Celebrating 90 Years of Insulin
New Banting-Best exhibit a true slice of history
Ninety years after Frederick Banting, Charles Best, John Macleod and Bertram Collip uncovered the role of insulin in diabetes, the legacy of their ground-breaking discovery has a place to call home. A new exhibit at MaRS Discovery called Insulin: Toronto’s Gift to the World lets anyone walk through a day in the life of the discovery and lives of the famous University of Toronto scientists. The exhibit is a joint effort of the Faculty of Medicine, the MaRS Discovery commercialization initiative and the University Health Network, a group of U of T teaching hospitals. (Enjoy some Toronto Star photos of the exhibit.)
“The exhibit is framed by Banting’s desk on one side and his lab bench on the other side,” said Patricia Brubaker, a professor in the Department of Physiology who worked with members of the Faculty of Medicine, a historian and a design team to create the exhibit. “The historian in the team, Chris Rutty, found some old archival footage of Dr. Banting that he had digitized. We also have the original glucometer that was used by Banting and Best. If you look at the display that we have, you can see a reproduction of a painting of Banting and Best working in the laboratory, and prominent in this is the glucometer . So you look at the painting of Banting and Best working in the lab and then you look at the lab bench below the painting, you can see the same glucometer, as well as other items they had used.
“There are also several letters included in the display from grateful patients, although there is reportedly one additional letter that is not in the display, with an envelope that was addressed ‘to the doctor that discovered insulin, Toronto, Canada’ and it managed to find its way to Banting – this really indicates how well known Dr. Banting was as a result of the discovery of insulin.”
Professor Gary Lewis, director of the Banting and Best Diabetes Centre, home to advancing diabetes research at U of T, says the exhibit is a welcome addition to the center’s work and is long overdue. (Watch CBC's video about Banting and the creation of the exhibit.)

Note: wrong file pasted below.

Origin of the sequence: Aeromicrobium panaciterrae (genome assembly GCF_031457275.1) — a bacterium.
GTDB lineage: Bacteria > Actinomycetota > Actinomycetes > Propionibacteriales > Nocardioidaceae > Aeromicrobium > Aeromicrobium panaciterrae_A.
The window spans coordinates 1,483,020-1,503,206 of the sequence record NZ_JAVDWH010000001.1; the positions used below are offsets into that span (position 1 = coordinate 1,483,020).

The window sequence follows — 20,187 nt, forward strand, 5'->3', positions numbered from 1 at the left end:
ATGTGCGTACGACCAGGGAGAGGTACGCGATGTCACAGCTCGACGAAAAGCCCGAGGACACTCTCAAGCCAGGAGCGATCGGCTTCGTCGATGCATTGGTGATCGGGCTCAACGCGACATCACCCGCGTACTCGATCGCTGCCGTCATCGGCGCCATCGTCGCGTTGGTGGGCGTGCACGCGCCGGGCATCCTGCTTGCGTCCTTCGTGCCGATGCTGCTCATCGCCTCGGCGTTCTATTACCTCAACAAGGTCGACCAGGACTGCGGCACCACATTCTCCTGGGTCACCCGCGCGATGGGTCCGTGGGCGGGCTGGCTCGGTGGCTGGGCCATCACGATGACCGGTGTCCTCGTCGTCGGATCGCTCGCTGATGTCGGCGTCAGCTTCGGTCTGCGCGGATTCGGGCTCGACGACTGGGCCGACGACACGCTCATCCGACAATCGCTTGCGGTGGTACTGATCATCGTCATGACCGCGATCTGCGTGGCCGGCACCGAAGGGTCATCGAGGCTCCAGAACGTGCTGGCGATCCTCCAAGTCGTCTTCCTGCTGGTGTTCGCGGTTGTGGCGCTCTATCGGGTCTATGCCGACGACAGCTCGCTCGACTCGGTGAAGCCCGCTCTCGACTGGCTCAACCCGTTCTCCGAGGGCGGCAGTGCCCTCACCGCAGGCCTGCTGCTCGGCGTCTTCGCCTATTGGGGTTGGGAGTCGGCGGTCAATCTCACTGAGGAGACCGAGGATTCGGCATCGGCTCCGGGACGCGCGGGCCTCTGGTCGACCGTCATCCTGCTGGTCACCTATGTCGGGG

“It’s been kind of embarrassing that we haven’t had a museum onsite for the last 90 years,” said Lewis. It’s long overdue. We have a lot of visitors and many of them ask us and we haven’t had anything to show them. So the exhibit solidifies this history and allows us to show it off. It’s a very important part of what this place is about.”
Michael Bliss, emeritus professor and author of the book The Discovery of Insulin, says the discovery wasn’t without its challenges.
“The research team was very volatile. I give an almost blow-by-blow talk about the fights they had in the lab in the book, and I say that what really happened is that these young men -- who were under pressure and never really much liked each other-- were like Canadian hockey players. This was really too bad because it clouded things for many years. As with all human endeavours, humans aren’t perfect and the insulin team was less than perfect.”
Brubaker says the goal of the exhibit was not only to commemorate the discovery but also to be a place for future learning.
“The vision was to be broader than the University of Toronto. We hope to have high school programs coming here because they teach the history of insulin in classrooms. Doors Open comes to the MaRs building, and in addition, for years the institute, has been getting phone calls from people with diabetes who say, we know it was discovered here; where can we go to see any displays? This exhibit will be open all year long 24/7.”
In fact, this year’s Gairdner Award winners had the opportunity to tour the exhibit while they were in Toronto for awards celebrations.
Lewis says he hopes the exhibit will lead to more diabetes research activities at the Banting and Best Diabetes Centre.
“We have a lot of strength,ss, for example in islet cell biology: the study of pancreatic cell that makes insulin and what goes wrong with it in diabetes. We’re known for this around the world. Nutrient therapies and sensing is another big area for us, and those and diabetes complications are all areas we hope to build on.”
So what would Banting and Best say about this exhibit if they were alive today? Bliss has an educated guess.
“I would like to think that time would’ve mellowed them and they would be generous in their appreciation of their other colleagues, which they weren’t always during their lifetimes, but 90 years gives you a kind of perspective. But of course if they came back Banting would just be very upset that nobody allowed him to smoke!”